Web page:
Larger planet radii inferred from stellar "flicker" brightness variations of bright planet-host stars

Fabienne Bastien, Keivan G. Stassun, Joshua Pepper

Research output: Contribution to journalArticle

23 Citations (Scopus)

Abstract

Most extrasolar planets have been detected by their influence on their parent star, typically either gravitationally (the Doppler method) or by the small dip in brightness as the planet blocks a portion of the star (the transit method). Therefore, the accuracy with which we know the masses and radii of extrasolar planets depends directly on how well we know those of the stars, the latter usually determined from the measured stellar surface gravity, log g. Recent work has demonstrated that the short-timescale brightness variations ("flicker") of stars can be used to measure log g to a high accuracy of 0.1-0.2 dex. Here, we use flicker measurements of 289 bright (Kepmag < 13) candidate planet-hosting stars with T eff = 4500-6650 K to re-assess the stellar parameters and determine the resulting impact on derived planet properties. This re-assessment reveals that for the brightest planet-host stars, Malmquist bias contaminates the stellar sample with evolved stars: nearly 50% of the bright planet-host stars are subgiants. As a result, the stellar radii, and hence the radii of the planets orbiting these stars, are on average 20%-30% larger than previous measurements had suggested.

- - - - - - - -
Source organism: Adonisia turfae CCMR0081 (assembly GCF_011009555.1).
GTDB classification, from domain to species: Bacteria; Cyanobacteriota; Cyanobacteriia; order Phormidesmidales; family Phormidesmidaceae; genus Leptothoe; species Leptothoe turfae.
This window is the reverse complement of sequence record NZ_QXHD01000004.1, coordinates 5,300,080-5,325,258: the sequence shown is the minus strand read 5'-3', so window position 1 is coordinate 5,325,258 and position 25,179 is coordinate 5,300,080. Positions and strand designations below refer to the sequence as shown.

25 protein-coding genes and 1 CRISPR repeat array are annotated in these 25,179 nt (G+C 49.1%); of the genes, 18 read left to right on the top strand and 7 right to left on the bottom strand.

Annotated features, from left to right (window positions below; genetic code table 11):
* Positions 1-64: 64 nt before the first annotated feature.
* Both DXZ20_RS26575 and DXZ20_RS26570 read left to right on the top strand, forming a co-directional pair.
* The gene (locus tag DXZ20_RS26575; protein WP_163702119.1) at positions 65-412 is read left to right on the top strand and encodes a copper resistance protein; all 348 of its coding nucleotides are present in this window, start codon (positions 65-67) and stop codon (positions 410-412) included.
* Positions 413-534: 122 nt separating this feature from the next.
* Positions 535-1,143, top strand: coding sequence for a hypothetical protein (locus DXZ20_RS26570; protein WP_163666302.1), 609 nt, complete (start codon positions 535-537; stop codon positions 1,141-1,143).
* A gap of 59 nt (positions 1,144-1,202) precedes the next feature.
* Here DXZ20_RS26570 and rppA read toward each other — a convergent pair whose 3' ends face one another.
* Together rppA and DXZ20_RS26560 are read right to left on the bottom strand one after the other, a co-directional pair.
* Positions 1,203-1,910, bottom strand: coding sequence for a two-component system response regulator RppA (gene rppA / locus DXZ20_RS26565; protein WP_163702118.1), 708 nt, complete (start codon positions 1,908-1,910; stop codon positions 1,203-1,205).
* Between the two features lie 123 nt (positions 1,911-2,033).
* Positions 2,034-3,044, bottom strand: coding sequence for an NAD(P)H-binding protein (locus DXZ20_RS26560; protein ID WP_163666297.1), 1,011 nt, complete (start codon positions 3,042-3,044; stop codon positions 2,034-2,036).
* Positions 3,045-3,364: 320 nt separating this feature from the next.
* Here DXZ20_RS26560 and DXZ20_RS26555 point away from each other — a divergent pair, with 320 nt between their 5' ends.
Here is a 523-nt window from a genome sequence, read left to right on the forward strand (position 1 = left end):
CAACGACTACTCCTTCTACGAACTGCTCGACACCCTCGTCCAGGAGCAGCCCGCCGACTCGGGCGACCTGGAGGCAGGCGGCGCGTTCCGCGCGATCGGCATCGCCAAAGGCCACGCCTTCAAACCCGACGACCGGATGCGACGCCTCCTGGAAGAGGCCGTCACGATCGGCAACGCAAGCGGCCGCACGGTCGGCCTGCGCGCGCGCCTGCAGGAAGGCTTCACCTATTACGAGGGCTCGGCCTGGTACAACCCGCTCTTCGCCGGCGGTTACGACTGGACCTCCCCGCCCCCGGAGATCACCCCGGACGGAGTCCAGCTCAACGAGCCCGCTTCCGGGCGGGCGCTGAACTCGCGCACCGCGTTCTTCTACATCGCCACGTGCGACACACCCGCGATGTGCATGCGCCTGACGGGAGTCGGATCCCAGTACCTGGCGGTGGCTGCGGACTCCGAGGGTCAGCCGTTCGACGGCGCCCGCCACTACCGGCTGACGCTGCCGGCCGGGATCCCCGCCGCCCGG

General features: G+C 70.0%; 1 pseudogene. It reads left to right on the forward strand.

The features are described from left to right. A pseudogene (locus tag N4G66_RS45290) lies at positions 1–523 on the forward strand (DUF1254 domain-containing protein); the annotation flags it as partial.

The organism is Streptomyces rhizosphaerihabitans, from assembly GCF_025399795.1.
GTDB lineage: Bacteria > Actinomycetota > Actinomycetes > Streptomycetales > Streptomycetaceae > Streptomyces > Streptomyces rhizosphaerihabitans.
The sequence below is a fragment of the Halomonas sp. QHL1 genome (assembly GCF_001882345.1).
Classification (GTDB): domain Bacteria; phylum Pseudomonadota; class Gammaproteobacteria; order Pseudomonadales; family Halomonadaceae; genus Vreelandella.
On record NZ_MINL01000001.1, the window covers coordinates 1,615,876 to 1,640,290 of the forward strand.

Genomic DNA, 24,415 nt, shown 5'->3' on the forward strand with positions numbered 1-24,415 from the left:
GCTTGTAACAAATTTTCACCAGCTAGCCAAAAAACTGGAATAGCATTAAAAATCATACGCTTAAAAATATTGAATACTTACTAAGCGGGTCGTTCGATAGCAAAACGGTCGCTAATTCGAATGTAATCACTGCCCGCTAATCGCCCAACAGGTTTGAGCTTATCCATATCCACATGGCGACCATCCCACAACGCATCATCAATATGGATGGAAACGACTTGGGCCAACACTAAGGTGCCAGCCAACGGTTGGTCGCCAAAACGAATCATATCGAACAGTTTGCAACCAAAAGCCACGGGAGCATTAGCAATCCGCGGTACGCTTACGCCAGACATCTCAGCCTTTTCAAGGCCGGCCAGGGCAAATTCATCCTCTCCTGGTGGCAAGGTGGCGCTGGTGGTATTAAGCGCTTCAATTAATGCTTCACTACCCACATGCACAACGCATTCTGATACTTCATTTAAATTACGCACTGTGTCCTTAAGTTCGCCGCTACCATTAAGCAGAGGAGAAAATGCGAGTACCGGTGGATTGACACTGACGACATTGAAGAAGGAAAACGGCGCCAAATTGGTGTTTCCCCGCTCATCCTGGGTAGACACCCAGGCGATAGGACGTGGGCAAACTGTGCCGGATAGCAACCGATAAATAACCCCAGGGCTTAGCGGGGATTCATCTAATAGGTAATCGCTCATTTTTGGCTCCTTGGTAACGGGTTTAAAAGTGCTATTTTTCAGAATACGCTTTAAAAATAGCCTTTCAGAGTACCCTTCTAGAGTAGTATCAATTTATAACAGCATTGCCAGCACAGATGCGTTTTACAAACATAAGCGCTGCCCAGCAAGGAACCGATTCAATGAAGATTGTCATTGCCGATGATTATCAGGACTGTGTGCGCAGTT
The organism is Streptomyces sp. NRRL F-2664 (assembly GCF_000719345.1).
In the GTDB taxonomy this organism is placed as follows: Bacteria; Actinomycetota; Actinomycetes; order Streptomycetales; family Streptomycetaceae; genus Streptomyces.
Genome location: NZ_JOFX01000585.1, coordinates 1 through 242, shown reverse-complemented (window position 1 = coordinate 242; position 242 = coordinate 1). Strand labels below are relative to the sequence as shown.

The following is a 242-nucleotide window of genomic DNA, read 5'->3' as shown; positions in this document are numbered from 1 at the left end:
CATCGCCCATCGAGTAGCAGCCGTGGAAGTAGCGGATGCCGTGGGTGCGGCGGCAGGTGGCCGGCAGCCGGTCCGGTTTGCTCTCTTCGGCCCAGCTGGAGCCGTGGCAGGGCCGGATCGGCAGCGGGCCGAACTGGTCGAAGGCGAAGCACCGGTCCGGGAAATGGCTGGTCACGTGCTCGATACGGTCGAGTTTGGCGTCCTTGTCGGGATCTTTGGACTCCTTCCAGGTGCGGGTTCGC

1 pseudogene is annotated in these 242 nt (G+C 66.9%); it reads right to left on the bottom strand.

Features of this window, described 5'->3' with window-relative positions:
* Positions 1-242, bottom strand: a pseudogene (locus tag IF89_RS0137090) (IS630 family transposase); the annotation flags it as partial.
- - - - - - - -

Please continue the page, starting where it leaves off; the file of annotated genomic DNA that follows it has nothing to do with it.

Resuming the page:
Original languageEnglish (US)
Article numberL9
JournalAstrophysical Journal Letters
Volume788
Issue number1
DOIs
StatePublished - Jun 10 2014

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flicker
planets
brightness
planet
stars
radii
extrasolar planets
subgiant stars
transit
dip
gravity
gravitation
timescale

All Science Journal Classification (ASJC) codes

  • Astronomy and Astrophysics
  • Space and Planetary Science

Cite this

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Larger planet radii inferred from stellar "flicker" brightness variations of bright planet-host stars. / Bastien, Fabienne; Stassun, Keivan G.; Pepper, Joshua.

In: Astrophysical Journal Letters, Vol. 788, No. 1, L9, 10.06.2014.

Research output: Contribution to journalArticle

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